Global fab equipment spending for front-end facilities is expected to increase 20 percent year-over-year to an all-time high of $109 billion in 2022, marking a third consecutive year of growth following a 42 percent surge in 2021.
This is according to industry association SEMI, which published the figure in its latest quarterly World Fab Forecast report. Fab equipment investment in 2023 is expected to remain strong.
Ajit Manocha, president and CEO of SEMI, says: “The global semiconductor equipment industry remains on track to cross the $100 billion threshold for the first time as shown in our latest update of the World Fab Forecast.
“This historic milestone puts an exclamation point on the current run of unprecedented industry growth.”
Fab Equipment Spending by Region
Taiwan is expected to lead fab equipment spending in 2022, increasing investments 52 percent YoY to $34 billion, followed by Korea at $25.5 billion, a 7 percent rise, and China at $17 billion, a 14 percent drop from its peak last year.
Europe/Mideast is forecast to log record high spending of $9.3 billion this year and, while comparatively smaller than outlays in other regions, its investments would represent a staggering growth of 176 percent YoY.
Taiwan, Korea and Southeast Asia are also expected to register record-high investments in 2023.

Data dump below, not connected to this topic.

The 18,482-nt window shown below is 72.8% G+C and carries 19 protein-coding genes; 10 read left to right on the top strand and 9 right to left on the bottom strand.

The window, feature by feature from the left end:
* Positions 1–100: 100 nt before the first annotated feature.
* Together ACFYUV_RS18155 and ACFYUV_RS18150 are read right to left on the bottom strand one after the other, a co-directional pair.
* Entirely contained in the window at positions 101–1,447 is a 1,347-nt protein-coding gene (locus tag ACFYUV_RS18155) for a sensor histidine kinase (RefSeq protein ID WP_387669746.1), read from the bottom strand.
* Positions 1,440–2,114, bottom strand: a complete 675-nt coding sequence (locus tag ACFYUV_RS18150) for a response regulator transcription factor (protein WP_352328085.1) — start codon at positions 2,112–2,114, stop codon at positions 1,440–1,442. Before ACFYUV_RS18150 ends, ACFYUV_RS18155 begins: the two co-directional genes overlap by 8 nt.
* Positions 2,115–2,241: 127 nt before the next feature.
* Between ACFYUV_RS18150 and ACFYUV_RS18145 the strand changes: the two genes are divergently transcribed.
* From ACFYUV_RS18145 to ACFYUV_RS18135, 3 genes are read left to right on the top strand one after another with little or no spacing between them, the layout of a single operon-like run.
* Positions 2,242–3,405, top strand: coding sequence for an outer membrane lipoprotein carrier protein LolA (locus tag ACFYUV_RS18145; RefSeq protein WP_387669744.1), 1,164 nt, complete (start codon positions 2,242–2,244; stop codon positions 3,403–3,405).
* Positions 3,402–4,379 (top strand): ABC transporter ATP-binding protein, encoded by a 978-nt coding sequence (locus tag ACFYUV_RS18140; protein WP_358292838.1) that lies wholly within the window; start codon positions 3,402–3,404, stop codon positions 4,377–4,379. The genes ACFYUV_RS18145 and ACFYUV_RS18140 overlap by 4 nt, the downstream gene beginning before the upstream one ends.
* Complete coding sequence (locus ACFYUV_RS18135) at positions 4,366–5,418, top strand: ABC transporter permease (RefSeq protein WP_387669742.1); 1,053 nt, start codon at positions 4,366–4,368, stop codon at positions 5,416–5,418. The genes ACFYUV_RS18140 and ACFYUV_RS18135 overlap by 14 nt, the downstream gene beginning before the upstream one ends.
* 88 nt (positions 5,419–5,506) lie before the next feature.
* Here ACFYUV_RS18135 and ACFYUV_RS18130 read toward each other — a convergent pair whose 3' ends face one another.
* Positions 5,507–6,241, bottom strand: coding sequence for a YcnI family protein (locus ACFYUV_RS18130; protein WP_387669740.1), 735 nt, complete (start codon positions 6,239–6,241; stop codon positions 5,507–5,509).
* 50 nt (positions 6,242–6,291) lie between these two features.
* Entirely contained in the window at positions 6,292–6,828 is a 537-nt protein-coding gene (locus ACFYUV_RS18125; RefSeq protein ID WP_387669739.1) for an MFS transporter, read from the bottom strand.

In the Americas, the report shows fab equipment spending reaching $9.3 billion in 2023, a 13 percent YoY rise following a 19 percent YoY increase in 2022, with the region retaining its fourth-place ranking both years in worldwide fab equipment spending.
The SEMI World Fab Forecast report shows the global industry increasing capacity 8 percent this year after a 7 percent rise in 2021.
Capacity growth is expected to continue in 2023, rising 6 percent. The fab equipment industry last saw a YoY growth rate of 8 percent in 2010, when it topped 16 million wafers per month (200 mm equivalents) – nearly half of the 29 million wafers per month (200 mm equivalents) projected for 2023.
Over 85 percent of equipment spending in 2022 will stem from capacity increases at 158 fabs and production lines, a proportion expected to edge down to 83 percent next year as 129 known fabs and lines add capacity.
As expected, the foundry sector, with a share of about 53 percent, will account for the bulk of equipment spending in 2022 and 2023, followed by memory at 33 percent in 2022 and 34 percent in 2023. The two sectors also account for the largest capacity increases.
The latest update of the SEMI World Fab Forecast report, published in June, lists more than 1,400 facilities and lines globally, including 133 future facilities and lines with various probabilities that are expected to start volume production.